A Constellation of Vital Phenomena: A Novel by Anthony Marra (New York: Hogarth, 2013. 384 pp).

Anthony Marra is the winner of a Whiting Award, a Pushcart Prize, The Atlantic’s Student Writing Contest, and the Narrative Prize, and his work was anthologized in The Best American Nonrequired Reading 2012. He holds an MFA from the Iowa Writers’ Workshop and is currently a Stegner Fellow at Stanford University. He has lived and studied in Eastern Europe, and now resides in Oakland, CA.

Born of War and Whimsy

Some of the most powerful stories are those born out of conflict and war. Stories like Fiddler on the Roof or Schindler’s List based on the novel Schindler’s Ark have told the terrible tale of the holocaust to many. In the same way, Anthony Marra tells the story of very recent Russian history in his debut novel A Constellation of Vital Phenomena.

Marra sets the tone in a very different way than one would expect, however. In the background of the Chechen wars, Marra combines both whimsy and desperation.

“On the morning after the Feds burned down her house and took her father, Havaa woke from dreams of sea anemones. While the girl dressed, Akhmed, who hadn’t slept at all, paced outside the bedroom door, watching the sky brighten on the other side of the window glass; the rising sun had never before made him feel late. When she emerged from the bedroom, looking older than her eight years, he took her suitcase and she followed him out the front door. He had led the girl to the middle of the street before he raised his eyes to what had been her house. ‘Havaa, we should go,’ he said, but neither moved” (3).

1994-2004

Set between 1994-2004, the story weaves back and forth through history. Technically, 2004 was the fifth year of the second Chechan war, but Marra bleeds the two wars together. Though it opens in the wake of the disappearance of the postmodern war, it is a story about kindness in the midst of a terrible portion of history. Eight-year-old Havaa hadn’t been born when the Chechen war started, but she certainly proves herself to be another victim of the senseless violence.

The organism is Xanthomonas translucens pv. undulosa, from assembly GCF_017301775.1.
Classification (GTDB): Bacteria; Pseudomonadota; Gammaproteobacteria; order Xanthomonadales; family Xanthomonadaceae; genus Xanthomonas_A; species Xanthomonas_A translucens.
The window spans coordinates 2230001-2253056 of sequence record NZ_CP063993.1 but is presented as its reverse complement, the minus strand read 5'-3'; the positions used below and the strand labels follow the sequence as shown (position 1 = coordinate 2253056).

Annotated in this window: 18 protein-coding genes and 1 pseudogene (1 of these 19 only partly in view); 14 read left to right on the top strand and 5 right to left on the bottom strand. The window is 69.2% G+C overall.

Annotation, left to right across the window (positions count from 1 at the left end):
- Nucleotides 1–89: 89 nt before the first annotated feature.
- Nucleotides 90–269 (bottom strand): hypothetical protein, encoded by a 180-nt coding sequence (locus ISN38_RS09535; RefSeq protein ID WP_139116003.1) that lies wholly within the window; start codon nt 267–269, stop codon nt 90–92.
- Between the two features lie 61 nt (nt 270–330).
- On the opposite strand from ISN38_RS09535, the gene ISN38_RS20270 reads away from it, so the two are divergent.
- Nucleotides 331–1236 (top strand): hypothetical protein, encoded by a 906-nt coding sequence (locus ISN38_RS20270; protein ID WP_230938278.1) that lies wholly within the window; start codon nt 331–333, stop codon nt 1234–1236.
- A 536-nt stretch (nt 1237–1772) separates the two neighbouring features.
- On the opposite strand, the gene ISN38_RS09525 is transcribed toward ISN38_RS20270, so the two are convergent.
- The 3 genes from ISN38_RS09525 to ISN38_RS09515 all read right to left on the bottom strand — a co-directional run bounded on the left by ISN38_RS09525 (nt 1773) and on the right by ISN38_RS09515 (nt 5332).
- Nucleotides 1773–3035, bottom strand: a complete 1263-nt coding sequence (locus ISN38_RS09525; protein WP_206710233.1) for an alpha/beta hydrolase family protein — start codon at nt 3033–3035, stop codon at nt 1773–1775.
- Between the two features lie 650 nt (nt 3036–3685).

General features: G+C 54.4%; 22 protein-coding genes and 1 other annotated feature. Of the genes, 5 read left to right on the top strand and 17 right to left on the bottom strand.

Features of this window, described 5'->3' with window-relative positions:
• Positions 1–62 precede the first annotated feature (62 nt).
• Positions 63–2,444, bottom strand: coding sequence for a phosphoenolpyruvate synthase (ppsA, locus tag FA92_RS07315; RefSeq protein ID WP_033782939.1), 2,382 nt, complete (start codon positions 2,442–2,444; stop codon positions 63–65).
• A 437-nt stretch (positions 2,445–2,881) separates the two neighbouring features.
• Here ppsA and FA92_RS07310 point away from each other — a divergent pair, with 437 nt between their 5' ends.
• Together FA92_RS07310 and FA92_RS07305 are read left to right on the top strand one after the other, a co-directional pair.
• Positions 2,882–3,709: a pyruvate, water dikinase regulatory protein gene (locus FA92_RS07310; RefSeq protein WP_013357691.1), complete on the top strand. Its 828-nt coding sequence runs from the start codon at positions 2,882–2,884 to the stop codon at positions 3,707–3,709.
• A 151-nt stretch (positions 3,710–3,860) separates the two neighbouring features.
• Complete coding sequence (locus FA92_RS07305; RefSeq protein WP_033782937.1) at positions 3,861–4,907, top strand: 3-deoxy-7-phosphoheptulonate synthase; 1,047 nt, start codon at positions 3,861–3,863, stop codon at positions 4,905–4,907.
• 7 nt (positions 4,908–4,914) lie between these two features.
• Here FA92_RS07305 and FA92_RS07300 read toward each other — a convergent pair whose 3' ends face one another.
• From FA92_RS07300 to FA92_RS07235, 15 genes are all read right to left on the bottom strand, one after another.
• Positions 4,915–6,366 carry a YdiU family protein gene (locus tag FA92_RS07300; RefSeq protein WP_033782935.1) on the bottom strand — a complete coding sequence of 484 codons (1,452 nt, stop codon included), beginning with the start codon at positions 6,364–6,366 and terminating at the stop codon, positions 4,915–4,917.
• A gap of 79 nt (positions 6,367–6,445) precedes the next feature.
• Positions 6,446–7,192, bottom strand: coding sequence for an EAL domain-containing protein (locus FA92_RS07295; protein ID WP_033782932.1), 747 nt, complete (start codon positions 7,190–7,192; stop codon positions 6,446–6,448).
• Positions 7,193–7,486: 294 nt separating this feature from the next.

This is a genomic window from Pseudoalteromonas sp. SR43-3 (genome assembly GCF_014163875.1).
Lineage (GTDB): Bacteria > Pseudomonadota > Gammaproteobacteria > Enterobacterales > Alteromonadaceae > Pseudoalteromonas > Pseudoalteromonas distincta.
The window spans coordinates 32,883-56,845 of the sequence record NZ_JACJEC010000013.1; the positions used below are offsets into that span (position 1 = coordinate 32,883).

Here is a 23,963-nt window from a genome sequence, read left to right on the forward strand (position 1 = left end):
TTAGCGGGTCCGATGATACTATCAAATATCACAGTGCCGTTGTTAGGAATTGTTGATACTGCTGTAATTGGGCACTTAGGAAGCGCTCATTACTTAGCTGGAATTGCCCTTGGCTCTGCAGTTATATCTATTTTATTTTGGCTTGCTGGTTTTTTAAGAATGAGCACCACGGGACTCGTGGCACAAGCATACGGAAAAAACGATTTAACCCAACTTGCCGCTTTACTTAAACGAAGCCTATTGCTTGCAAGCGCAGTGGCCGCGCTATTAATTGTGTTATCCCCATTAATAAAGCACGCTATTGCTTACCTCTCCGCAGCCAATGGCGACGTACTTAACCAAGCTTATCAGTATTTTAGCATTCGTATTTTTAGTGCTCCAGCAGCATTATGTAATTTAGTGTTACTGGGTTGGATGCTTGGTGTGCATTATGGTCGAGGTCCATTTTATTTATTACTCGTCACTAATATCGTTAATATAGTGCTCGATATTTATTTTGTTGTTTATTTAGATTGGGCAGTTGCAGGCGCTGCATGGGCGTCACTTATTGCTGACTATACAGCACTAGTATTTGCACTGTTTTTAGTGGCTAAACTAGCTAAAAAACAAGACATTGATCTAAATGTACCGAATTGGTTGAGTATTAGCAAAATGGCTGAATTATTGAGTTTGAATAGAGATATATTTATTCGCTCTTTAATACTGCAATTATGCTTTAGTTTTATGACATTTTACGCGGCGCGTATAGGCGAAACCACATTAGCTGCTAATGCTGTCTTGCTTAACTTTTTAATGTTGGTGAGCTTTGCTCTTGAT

The bulk of the story spans five days in 2004 when Dokka, a citizen of the Muslim village Eldar is arrested. Dokka’s friend, Akhmed, whom we meet in the quotation above, is the failed village doctor. He rescues Dokka’s daughter Havaa from the burning blaze of her own home, and entrusts her to the care of another doctor, Sonja, who is the resident doctor and last remaining surgeon of a nearby hospital. Sonja is trying to find her sister, Natasha, who was forced into prostitution and gained a heroin addiction, while at the same time teaching Akhmed to saw off shrapnel-laden legs from the mines plaguing the roads nearby.

Marra, meanwhile, takes the reader back and forth through the annals of the Chechan wars, introducing us to minor characters that we grow to enjoy while seamlessly letting us know of their future death in the next chapter. He tells the reader how war can tear apart even the most noble of souls, and how war has no respect for life whatsoever.

Until the Final Pages

Not having known much of Chechnya and the long war within, I know now I wasn’t prepared for the horrors Anthony Marra portrays within A Constellation of Vital Phenomena. There are scenes of immense, grotesque violence that portray war to be truly despicable. Yet, like seen in the quotation above, he manages to portray a certain amount of whimsy amidst such terrible conflict. Marra teaches the reader how it is possible to laugh in the wake of terrible gore with true resilience. A Constellation of Vital Phenomena is one of those novels that is incredibly hard to read. Not because of the how it’s written, no, because of the stories it depicts. But, A Constellation of Vital Phenomena is a book that is written for its final pages, one that keeps the reader reading until its finality. Those are the best kind of books.

Verdict: 4 out of 5

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